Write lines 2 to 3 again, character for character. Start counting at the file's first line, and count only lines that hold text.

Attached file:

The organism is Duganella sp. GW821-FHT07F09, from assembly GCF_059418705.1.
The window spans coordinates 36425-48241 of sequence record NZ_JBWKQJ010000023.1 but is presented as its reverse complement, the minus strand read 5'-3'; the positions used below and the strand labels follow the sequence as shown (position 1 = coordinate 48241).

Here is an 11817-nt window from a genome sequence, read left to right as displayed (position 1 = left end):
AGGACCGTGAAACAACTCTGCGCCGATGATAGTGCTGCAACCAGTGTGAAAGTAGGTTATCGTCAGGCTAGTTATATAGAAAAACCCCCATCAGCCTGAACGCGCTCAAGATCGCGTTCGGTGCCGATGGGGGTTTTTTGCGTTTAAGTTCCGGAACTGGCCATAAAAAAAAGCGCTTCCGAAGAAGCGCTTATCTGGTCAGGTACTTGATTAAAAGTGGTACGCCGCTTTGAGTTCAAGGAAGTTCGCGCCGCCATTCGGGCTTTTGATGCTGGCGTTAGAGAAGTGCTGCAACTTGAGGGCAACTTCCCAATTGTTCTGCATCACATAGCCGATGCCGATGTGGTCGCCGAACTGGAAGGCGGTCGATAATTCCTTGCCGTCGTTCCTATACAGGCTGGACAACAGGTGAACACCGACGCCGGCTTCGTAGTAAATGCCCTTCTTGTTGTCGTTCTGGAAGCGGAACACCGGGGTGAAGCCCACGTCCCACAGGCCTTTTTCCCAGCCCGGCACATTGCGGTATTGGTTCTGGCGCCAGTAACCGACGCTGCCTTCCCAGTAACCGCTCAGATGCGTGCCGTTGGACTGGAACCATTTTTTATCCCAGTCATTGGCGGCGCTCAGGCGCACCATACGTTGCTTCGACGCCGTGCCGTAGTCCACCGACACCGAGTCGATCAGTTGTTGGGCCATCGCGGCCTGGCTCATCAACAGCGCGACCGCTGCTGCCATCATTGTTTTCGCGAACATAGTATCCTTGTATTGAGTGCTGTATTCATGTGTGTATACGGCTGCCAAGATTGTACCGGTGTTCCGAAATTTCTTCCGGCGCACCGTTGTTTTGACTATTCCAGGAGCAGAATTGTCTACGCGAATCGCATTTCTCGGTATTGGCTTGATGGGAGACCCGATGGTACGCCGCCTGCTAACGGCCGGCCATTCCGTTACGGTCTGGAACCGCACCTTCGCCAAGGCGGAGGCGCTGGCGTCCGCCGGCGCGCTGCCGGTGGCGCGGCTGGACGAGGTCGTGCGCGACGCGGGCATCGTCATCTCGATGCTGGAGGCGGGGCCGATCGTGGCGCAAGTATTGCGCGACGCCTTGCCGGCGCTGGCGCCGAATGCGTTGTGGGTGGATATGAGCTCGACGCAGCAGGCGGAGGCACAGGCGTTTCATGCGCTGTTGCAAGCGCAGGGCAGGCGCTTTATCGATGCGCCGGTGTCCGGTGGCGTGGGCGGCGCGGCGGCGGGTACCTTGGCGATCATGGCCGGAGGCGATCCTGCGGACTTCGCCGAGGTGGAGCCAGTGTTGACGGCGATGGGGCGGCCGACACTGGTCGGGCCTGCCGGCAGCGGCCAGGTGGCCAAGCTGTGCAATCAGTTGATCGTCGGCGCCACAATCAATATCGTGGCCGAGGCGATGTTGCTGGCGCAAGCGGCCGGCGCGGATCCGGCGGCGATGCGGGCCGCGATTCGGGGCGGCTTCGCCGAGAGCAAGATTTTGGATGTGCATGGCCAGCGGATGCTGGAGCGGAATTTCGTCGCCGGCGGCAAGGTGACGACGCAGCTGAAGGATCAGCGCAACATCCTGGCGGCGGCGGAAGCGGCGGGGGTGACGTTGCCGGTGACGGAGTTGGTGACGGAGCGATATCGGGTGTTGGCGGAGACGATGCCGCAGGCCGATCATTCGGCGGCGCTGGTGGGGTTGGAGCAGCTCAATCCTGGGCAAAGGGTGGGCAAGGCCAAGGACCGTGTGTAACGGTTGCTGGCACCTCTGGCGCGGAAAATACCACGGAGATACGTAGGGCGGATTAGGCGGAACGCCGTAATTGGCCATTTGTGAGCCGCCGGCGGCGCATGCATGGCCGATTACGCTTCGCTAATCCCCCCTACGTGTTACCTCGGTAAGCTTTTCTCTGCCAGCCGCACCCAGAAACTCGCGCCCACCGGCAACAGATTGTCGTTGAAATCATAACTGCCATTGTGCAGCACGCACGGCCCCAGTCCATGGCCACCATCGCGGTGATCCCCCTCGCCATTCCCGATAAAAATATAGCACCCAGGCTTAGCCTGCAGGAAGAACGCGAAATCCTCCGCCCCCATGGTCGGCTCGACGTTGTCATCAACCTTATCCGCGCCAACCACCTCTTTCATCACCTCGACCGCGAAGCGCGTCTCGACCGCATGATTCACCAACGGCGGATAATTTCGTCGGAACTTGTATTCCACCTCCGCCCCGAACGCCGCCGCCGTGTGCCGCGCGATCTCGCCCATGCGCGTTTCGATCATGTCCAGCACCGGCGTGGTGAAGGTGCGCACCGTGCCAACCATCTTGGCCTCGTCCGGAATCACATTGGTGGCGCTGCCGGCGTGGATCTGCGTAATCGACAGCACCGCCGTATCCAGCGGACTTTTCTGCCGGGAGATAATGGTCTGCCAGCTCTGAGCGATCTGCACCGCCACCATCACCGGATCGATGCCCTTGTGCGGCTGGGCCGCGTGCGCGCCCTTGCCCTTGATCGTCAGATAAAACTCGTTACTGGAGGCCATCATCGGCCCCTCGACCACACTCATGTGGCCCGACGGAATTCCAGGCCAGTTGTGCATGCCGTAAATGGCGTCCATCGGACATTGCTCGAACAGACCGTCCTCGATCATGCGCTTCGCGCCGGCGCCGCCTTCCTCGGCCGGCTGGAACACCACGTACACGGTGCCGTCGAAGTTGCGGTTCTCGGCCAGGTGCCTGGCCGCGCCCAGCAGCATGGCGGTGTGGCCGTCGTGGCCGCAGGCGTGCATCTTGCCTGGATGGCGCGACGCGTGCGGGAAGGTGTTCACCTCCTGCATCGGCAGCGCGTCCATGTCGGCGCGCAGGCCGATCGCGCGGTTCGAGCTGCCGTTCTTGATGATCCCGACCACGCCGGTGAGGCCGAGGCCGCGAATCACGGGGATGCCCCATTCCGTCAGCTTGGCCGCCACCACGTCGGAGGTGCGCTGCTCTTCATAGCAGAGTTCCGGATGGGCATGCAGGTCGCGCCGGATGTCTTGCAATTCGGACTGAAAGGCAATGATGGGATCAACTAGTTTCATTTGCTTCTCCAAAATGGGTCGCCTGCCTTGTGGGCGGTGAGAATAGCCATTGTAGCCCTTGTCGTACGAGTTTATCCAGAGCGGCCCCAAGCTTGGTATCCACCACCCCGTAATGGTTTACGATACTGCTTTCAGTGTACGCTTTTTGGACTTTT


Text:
The window spans coordinates 36425-48241 of sequence record NZ_JBWKQJ010000023.1 but is presented as its reverse complement, the minus strand read 5'-3'; the positions used below and the strand labels follow the sequence as shown (position 1 = coordinate 48241).

Here is an 11817-nt window from a genome sequence, read left to right as displayed (position 1 = left end):